Michigan’s high excise tax on cigarettes causes a variety of criminal activity, including smuggling, violence and the funding of terrorist activity. The solution is to lower, not increase, cigarette taxes.
By MICHAEL D. LaFAIVE
On Nov. 13, 2008, more than 150 law enforcement officers were involved in a major bust of 18 people involved in trafficking contraband cigarettes in the Detroit area. According to the Detroit Free Press, the smuggling ring involved “104,300 cartons of illegal cigarettes worth more than $2 million in unpaid Michigan taxes.”
A new study by the Mackinac Center for Public Policy, “Cigarette Taxes and Smuggling” shows that this single bust — despite its considerable size — represents only a small portion of illegally trafficked cigarettes in the Great Lakes State. The study finds that in 2006 almost 35 percent of all the cigarettes consumed in Michigan (legal and illegal) were smuggled into the state, and smuggling is not the only unintended consequence of high state cigarette excise taxes. It has also contributed to crime ranging from vandalism to violence to terrorism.
Cigarette smuggling is a function of two primary variables: the “home state” cigarette excise tax differential and the distance to lower-tax jurisdictions. The home state customarily refers to the state into which cigarettes are smuggled. Michigan’s excise tax is $2 per pack while Indiana’s is less than half that amount and North Carolina is a mere 35 cents. Both states are sources of cigarettes for Michigan consumers but in two different ways: one involves “casual” smuggling, and the other “commercial” smuggling.
A casual smuggler crosses a state border seeking less expensive cigarettes for personal use. A 1995 report titled “Cigarette Smuggling in the State of Michigan” said that in July of that year Michigan police conducted surveillance of Indiana stores and in just four hours identified more than 180 Michigan residents who had purchased cigarettes and smuggled them back into the state. Commercial smuggling is a much larger operation and generally originates in tobacco states that have low excise taxes. In November 2007, a single arrest in Monroe County involved a van stuffed with an estimated 2,000 cartons in illegal cigarettes from Kentucky.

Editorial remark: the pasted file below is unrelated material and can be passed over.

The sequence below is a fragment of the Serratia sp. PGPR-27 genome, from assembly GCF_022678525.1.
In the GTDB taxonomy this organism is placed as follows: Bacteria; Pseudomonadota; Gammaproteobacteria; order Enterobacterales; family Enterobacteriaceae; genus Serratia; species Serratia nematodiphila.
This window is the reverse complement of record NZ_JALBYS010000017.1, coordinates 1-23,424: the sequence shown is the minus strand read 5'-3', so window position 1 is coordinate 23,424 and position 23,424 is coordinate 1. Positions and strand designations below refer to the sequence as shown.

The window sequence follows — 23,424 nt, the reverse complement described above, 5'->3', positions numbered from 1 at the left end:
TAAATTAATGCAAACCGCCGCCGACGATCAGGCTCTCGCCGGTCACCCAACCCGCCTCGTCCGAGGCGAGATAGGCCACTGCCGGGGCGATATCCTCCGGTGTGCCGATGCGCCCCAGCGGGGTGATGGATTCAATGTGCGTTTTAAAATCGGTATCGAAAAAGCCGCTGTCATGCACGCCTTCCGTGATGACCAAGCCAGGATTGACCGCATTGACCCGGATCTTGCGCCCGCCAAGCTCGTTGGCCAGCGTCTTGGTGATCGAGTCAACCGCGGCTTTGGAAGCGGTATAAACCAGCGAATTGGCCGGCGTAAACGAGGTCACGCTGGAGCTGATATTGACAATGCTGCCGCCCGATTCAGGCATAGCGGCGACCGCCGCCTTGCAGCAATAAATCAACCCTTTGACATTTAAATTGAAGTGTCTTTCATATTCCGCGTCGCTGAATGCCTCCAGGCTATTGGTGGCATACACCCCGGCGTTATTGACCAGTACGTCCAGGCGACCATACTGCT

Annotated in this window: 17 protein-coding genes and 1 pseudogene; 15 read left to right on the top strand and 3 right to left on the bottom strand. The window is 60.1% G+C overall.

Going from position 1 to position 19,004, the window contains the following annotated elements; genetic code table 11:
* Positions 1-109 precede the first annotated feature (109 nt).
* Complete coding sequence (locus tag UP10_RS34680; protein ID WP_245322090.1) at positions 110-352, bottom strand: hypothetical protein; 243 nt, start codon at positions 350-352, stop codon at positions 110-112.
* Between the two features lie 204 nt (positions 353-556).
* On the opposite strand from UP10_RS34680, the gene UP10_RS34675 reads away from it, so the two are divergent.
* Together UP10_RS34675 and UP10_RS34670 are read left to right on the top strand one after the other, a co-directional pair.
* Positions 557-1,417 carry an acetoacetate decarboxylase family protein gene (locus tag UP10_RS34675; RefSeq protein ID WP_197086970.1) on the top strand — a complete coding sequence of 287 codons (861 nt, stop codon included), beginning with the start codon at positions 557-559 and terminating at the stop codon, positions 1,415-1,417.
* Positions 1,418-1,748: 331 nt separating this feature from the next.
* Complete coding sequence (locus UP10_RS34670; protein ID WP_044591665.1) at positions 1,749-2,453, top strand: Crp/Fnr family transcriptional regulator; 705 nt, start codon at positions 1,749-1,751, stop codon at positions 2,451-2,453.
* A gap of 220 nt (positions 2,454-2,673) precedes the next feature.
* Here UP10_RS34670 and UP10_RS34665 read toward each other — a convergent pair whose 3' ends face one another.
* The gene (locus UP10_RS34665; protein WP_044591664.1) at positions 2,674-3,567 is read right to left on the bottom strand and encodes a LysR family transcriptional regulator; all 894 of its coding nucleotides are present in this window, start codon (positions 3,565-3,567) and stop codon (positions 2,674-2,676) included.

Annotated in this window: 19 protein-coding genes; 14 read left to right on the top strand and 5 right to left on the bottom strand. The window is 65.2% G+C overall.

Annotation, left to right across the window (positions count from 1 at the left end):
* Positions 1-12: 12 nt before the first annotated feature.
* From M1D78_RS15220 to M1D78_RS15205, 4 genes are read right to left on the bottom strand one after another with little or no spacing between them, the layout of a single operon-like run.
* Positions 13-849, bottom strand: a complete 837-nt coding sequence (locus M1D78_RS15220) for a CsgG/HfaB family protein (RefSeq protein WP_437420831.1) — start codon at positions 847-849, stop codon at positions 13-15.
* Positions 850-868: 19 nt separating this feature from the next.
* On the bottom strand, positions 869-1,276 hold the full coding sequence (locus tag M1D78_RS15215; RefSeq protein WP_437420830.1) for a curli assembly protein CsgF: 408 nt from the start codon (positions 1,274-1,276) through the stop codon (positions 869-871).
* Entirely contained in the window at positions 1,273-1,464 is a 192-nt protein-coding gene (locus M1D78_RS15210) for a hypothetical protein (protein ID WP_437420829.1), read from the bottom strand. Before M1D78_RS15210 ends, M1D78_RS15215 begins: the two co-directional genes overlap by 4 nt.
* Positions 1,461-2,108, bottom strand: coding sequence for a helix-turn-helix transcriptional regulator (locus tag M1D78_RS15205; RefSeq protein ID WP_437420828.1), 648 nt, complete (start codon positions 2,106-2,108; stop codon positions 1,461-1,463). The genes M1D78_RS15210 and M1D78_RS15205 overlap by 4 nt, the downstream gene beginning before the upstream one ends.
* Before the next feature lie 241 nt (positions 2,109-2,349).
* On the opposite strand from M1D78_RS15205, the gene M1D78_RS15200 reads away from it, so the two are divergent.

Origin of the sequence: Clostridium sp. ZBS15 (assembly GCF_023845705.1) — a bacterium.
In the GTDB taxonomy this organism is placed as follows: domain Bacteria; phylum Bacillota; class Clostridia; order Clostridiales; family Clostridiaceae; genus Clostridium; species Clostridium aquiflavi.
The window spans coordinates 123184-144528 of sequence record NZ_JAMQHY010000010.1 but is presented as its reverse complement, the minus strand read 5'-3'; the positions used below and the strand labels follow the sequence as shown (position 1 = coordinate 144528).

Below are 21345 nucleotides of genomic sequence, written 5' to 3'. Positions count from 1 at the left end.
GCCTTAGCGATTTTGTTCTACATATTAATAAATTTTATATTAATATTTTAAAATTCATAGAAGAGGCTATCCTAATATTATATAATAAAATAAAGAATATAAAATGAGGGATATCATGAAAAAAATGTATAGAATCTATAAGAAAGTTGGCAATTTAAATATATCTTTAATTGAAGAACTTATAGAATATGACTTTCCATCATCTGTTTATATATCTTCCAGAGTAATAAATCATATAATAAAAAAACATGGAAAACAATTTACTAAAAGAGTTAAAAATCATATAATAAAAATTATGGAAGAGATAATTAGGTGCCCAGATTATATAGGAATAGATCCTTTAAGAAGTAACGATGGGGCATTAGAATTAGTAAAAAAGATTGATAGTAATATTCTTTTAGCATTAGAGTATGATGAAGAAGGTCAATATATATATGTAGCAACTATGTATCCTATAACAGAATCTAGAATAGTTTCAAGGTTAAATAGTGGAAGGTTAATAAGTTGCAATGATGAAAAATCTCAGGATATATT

Private sales data of a large Midwestern distributor of cigarettes at the ZIP code level from January 2006 through September 2008 allows for tracking changes in sales to retailers in Michigan border counties, and by extension the sensitivity of retailers and consumers to tax-induced relative price changes.
After Indiana hiked its taxes by 79 percent in July 2007, sales to retailers on the Michigan side of the border leapt by more than 53 percent. Sales to Michigan retailers bordering Wisconsin also increased, though by a modest 8 percent, when that state increased its taxes 130 percent in January 2008. These numbers argue strongly that retailers and consumers in Michigan change their behavior when presented with relative changes in price. Smuggling became less attractive to consumers as other states raised their taxes.
But cigarette smuggling is not the only issue that must be considered when studying tobacco tax hikes. There are a host of unintended consequences involved for states choosing to dramatically hike excise taxes.
• Financing of a terrorist organization. Cigarette smuggling profits have been used to finance the Hezbollah in Lebanon. One smuggler involved in the scheme was said to have charged a 25 cent “resistance” tax on his smuggled cigarettes, the profits from which he funneled overseas;
• Brazen theft. Truckloads of cigarettes have been hijacked from underneath their drivers. These can be profitable operations for thieves because the cigarettes may already carry the state tax stamp indicia that provides evidence that taxes have been paid on the product;
• Counterfeiting of stamps and cigarettes. Criminals are not only making fake tax stamps to give the illusion that smuggled cigarettes are legitimate, they are also making cigarettes designed to be passed off as brand name smokes, but which are frequently adulterated with saw dust and other dangerous filler;
• Violence against people. One Detroit-based “cash and carry” customer was hijacked after buying cigarettes from a local wholesaler. He lost his automobile, his cigarettes and one kidney after being shot three times. It may be only a matter of time before an innocent person or police officer is killed over illicit tobacco; and
• Violence against property. The same wholesaler mentioned above has had the cement wall of its building busted through by thieves with sledgehammers looking to steal tobacco products.
Michigan should consider cutting its excise tax to reduce the frequency of all these crimes, or at the very least, raise excise taxes no further.
(Michael D. LaFaive is director of the Morey Fiscal Policy Initiative at the Mackinac Center for Public Policy, a research and educational institute based in Midland.)